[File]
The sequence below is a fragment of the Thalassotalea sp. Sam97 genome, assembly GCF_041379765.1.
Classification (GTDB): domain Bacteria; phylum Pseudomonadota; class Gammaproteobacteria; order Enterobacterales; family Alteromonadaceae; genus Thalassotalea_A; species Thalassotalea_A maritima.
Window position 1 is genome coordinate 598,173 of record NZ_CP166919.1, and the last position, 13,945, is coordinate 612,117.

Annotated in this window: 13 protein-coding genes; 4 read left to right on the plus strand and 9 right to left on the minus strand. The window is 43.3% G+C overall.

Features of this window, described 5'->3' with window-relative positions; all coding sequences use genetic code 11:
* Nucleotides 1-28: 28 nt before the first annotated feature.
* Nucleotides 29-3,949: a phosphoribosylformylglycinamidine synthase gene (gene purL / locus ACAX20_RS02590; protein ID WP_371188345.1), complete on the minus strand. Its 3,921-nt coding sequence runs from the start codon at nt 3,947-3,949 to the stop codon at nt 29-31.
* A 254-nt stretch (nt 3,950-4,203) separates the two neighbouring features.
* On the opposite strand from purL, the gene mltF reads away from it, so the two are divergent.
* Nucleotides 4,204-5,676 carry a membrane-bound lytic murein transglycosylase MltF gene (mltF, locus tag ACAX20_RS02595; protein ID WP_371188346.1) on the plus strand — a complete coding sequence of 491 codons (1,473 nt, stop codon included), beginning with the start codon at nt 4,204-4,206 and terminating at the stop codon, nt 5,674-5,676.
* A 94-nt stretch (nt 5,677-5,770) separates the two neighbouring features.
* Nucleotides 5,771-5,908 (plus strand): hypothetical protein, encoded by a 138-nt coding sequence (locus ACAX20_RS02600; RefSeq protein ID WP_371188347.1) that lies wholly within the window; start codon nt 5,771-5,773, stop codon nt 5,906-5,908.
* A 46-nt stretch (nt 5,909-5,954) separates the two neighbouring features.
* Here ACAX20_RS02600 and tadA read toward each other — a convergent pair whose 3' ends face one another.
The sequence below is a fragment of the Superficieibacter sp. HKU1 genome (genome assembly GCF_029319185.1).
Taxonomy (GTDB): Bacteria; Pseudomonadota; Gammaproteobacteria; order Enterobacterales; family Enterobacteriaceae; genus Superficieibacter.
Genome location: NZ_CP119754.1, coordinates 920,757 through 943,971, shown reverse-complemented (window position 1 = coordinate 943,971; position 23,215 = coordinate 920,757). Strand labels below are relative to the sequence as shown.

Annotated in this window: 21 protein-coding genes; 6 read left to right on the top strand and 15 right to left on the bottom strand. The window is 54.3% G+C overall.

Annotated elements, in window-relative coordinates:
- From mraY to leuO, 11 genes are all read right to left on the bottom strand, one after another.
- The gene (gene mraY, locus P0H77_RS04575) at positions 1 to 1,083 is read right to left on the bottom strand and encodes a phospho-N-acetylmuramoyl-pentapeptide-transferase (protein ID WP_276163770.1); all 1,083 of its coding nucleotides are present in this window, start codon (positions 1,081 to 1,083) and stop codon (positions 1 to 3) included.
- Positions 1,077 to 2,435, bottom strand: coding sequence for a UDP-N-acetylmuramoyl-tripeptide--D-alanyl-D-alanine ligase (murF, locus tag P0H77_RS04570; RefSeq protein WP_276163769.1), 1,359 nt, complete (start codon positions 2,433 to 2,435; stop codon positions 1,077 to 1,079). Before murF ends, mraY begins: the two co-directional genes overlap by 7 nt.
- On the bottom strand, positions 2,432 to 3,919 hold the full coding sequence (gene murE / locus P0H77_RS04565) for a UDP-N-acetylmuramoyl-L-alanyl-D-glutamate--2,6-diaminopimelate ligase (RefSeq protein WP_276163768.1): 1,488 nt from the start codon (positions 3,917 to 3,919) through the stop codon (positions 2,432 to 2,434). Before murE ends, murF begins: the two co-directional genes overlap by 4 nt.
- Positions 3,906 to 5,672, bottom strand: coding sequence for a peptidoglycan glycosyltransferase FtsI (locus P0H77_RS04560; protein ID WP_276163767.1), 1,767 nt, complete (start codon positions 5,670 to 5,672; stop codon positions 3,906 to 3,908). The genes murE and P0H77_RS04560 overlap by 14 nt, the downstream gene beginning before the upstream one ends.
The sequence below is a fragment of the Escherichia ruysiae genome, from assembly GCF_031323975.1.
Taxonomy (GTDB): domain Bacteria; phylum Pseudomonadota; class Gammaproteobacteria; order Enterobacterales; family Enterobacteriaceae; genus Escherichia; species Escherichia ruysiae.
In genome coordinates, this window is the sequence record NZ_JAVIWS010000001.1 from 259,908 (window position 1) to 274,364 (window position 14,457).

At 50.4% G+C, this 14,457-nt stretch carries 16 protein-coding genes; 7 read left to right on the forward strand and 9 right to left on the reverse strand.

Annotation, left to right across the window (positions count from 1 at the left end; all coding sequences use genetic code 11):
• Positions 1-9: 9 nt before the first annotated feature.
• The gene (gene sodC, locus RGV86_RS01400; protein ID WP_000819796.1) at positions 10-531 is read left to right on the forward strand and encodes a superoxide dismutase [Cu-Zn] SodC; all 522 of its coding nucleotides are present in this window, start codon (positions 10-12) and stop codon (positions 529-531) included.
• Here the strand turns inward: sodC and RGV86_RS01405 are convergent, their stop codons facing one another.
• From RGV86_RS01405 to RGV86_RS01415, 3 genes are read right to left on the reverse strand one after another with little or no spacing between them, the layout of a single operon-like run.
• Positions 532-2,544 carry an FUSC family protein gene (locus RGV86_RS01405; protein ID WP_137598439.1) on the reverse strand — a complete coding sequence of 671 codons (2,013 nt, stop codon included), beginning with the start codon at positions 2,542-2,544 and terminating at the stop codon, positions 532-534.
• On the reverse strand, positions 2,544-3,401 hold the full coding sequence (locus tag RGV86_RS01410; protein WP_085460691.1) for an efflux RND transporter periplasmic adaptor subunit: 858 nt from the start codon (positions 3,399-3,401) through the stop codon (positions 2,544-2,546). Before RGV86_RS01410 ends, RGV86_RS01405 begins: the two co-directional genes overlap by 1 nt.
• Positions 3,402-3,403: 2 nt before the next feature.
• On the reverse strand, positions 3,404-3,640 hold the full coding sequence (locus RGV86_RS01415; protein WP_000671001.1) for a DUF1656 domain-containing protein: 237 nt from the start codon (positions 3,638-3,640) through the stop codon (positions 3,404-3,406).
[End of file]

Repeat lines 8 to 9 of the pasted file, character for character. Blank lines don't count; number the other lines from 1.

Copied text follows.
* A 254-nt stretch (nt 3,950-4,203) separates the two neighbouring features.
* On the opposite strand from purL, the gene mltF reads away from it, so the two are divergent.